Girls can play rugby: sport and the rights of the girl child

Rugby is a sport that brings people together through teamwork, the love of learning new skills and engaging in competition. Girls participating in ChildFund Pass It Back are taught more than how to play rugby; the program teaches them valuable life skills that can change their perspectives, beliefs and ultimately, their lives. 

In this blog, we will explore the life changing impact rugby has on girls, as it raises awareness about gender equality, gives them increased confidence, provides them with an opportunity to play organised sport, teaches valuable leadership skills and fosters a sense of belonging.

Rugby gives girls new perspectives on gender equality

Over half of all players and coaches taking part in ChildFund Pass It Back are girls and young women. A key part of the program’s curriculum is a focus on gender equality. 

On the field, girls have the opportunity to take up leadership roles, and participate in the game on an equal footing with their male peers, teaching them one valuable lesson: they can do anything, just like the boys. 

Lar is a player from Laos. Prior to joining ChildFund Pass It Back, Lar thought that “men had more rights than women” however since participating in the program she says: “I know more about gender equality – that women also have the same rights as men, and that women can do things just like men.” This is only one example of how girls have developed the awareness to claim the equality that is rightfully theirs. 

Rugby gives girls increased confidence

Girls in developing communities are often voiceless and can feel ignored, impacting their sense of worth and confidence. ChildFund Pass It Back encourages all players to participate in team discussions, voice their opinions and feel supported. 

Rob Vickeram, Ex-England Sevens Rugby Captain, commentator and sports performance and productivity coach believes that rugby “gives quiet people a voice, shy people confidence, withdrawn people a team”. The team environment of ChildFund Pass It Back facilitates the sharing of opinions, which helps players gain confidence.

Rugby presents new opportunities for girls to play organised sport

In developing communities, organised sports can be male-dominated, and may not be seen as an appropriate activity for girls. Therefore, many girls and young women can miss out on the physical, social and emotional benefits that sport provides.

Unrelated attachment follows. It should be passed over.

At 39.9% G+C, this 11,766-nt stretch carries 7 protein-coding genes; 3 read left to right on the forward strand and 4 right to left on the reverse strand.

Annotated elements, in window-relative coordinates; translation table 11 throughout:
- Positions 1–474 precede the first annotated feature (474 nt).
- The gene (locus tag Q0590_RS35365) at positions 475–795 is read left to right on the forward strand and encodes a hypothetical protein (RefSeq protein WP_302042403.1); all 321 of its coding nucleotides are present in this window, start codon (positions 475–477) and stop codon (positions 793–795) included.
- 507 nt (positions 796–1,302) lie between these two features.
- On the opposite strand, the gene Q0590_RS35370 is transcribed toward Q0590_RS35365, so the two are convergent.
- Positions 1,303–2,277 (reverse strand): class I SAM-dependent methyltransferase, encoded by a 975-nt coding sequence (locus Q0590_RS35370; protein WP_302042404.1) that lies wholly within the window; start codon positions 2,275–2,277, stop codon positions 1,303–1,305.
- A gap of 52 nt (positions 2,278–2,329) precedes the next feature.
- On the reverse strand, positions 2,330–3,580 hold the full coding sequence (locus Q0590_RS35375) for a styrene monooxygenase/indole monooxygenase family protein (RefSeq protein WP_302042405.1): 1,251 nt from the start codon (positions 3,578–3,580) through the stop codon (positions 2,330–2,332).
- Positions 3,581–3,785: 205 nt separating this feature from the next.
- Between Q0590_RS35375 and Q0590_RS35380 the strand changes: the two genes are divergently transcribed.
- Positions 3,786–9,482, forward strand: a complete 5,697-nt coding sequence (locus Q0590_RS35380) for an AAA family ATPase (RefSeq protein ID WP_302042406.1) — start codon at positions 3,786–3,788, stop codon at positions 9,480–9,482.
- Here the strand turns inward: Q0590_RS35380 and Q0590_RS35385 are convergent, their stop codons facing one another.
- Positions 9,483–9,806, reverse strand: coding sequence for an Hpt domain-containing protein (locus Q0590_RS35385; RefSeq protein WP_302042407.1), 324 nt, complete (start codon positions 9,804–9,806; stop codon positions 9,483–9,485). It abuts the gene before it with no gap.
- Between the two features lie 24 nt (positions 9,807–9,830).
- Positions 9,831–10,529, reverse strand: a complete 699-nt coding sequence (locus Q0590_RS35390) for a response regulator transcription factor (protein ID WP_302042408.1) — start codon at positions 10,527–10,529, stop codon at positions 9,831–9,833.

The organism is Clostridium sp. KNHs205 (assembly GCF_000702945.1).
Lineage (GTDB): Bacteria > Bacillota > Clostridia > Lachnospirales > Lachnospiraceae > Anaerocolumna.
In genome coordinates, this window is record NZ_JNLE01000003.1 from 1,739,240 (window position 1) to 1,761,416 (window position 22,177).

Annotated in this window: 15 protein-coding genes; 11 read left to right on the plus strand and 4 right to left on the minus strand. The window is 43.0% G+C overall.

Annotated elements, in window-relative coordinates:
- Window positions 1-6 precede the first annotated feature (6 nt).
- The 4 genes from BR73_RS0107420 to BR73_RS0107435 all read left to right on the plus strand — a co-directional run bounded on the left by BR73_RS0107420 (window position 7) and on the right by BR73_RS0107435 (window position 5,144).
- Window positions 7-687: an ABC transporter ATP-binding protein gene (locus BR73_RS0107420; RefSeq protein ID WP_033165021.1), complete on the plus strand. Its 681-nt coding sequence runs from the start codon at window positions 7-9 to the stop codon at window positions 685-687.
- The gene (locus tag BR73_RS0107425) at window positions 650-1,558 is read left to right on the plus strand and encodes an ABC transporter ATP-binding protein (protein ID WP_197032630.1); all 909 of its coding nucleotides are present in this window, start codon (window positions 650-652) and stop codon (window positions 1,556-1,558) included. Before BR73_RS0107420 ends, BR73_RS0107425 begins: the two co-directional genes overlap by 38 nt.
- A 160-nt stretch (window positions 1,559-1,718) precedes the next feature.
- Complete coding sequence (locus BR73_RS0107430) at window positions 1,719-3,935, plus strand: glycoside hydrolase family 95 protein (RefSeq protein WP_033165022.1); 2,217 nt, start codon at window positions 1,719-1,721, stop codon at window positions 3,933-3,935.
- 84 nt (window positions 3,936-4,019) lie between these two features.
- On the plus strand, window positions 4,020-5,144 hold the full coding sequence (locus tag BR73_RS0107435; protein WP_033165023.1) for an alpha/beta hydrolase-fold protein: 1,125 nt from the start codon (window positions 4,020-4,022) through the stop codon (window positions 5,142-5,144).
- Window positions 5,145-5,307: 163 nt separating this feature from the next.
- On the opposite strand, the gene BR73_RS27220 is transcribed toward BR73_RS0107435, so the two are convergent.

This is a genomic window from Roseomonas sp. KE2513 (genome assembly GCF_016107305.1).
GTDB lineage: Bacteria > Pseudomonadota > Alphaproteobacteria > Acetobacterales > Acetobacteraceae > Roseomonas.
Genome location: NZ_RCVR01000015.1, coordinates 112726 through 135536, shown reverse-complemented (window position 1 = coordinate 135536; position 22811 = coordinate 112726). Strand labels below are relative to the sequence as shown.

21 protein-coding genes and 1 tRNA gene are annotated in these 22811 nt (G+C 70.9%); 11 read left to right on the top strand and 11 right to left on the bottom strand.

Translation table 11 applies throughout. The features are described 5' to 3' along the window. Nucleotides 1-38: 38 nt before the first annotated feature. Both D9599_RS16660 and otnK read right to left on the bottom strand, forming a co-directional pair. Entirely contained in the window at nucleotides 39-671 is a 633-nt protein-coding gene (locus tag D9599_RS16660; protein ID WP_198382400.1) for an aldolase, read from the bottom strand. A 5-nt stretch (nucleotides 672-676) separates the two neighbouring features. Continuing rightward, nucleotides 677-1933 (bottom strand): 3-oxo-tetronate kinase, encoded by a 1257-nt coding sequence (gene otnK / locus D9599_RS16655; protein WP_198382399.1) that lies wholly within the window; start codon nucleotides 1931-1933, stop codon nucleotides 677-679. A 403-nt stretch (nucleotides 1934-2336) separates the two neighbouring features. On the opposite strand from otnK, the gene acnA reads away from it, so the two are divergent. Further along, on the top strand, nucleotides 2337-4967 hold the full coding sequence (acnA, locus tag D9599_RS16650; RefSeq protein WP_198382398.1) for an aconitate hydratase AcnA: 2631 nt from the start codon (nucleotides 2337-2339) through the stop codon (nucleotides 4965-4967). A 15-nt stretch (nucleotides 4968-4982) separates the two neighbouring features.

ChildFund Pass It Back provides a valuable opportunity for girls to take part in physical activity, giving them the same resourcing, encouragement and support as their male counterparts. 

Lan from Vietnam has followed her newfound passion for rugby to become a coach. Lan says that the program has made her realise that girls should have the same opportunities to take part in organised sport. “Girls are never told that they have the right to play. Sport is generally seen as something just for men and boys, not for women and girls. I learnt that women can play sports and become leaders.”

Rugby equips girls with strong leadership skills

Rugby creates leaders both on and off the field. ChildFund Pass It Back’s integrated rugby and life skills curriculum includes learning modules which focus on improving leadership skills. Female players can take these skills to become coaches and inspire a new generation of players in their local community.. 

Bounpasong from Laos, talks about how ChildFund Pass It Back has impacted her personally: “I speak to more people and learn from different people’s experiences how to be a leader. Now, I use my leadership skills in my team training.”

Rugby helps girls find a sense of belonging

Sport provides a safe, encouraging space for girls to assemble and create new connections. It’s during training where they can develop a sense of belonging, in a supportive environment, while forming new friendships around a common passion. 

Alex Newsome from the NSW Waratahs says:: “The bonds that are created through shared experiences in sport creates friendships and a sense of belonging that is unrivaled.” 

Lao from Laos is in agreement:  “Before I began playing rugby I only knew people in my small village. Now I have friends around the world.”

Rugby expands girls’ horizons, and introduces them to a range of new friends, including people in their own community they may not otherwise speak to.

Give more girls the chance to experience the life-changing impact of rugby

Rugby has the power to provide invaluable life skills and a sense of empowerment to girls and young women in developing countries. 

The opportunities and benefits that sport offers that can change girls’ perspectives and beliefs, about the world and their own potential to succeed in it.  

If you would like to change girls’ lives for the better, donate today to ChildFund Pass It Back and help bring rugby to more developing communities in South-East Asia.